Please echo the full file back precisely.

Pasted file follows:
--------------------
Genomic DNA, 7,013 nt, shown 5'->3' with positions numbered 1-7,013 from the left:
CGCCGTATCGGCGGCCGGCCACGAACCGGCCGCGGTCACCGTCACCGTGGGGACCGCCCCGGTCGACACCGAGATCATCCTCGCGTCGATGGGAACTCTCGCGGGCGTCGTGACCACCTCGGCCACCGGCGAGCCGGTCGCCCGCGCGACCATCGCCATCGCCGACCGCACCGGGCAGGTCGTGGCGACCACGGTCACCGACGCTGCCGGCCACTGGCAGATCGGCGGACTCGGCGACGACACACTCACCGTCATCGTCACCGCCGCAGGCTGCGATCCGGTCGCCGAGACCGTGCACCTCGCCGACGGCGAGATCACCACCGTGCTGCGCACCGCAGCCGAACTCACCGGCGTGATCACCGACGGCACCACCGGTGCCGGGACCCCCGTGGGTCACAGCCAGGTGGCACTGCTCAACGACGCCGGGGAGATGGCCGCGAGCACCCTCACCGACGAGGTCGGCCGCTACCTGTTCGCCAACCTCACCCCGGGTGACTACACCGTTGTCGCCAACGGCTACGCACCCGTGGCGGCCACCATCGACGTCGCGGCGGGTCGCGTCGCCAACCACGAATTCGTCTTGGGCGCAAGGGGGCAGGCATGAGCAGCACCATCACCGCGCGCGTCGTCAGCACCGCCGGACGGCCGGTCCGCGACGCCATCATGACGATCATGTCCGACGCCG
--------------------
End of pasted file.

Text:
Genomic DNA, 7,013 nt, shown 5'->3' with positions numbered 1-7,013 from the left:
CGCCGTATCGGCGGCCGGCCACGAACCGGCCGCGGTCACCGTCACCGTGGGGACCGCCCCGGTCGACACCGAGATCATCCTCGCGTCGATGGGAACTCTCGCGGGCGTCGTGACCACCTCGGCCACCGGCGAGCCGGTCGCCCGCGCGACCATCGCCATCGCCGACCGCACCGGGCAGGTCGTGGCGACCACGGTCACCGACGCTGCCGGCCACTGGCAGATCGGCGGACTCGGCGACGACACACTCACCGTCATCGTCACCGCCGCAGGCTGCGATCCGGTCGCCGAGACCGTGCACCTCGCCGACGGCGAGATCACCACCGTGCTGCGCACCGCAGCCGAACTCACCGGCGTGATCACCGACGGCACCACCGGTGCCGGGACCCCCGTGGGTCACAGCCAGGTGGCACTGCTCAACGACGCCGGGGAGATGGCCGCGAGCACCCTCACCGACGAGGTCGGCCGCTACCTGTTCGCCAACCTCACCCCGGGTGACTACACCGTTGTCGCCAACGGCTACGCACCCGTGGCGGCCACCATCGACGTCGCGGCGGGTCGCGTCGCCAACCACGAATTCGTCTTGGGCGCAAGGGGGCAGGCATGAGCAGCACCATCACCGCGCGCGTCGTCAGCACCGCCGGACGGCCGGTCCGCGACGCCATCATGACGATCATGTCCGACGCCG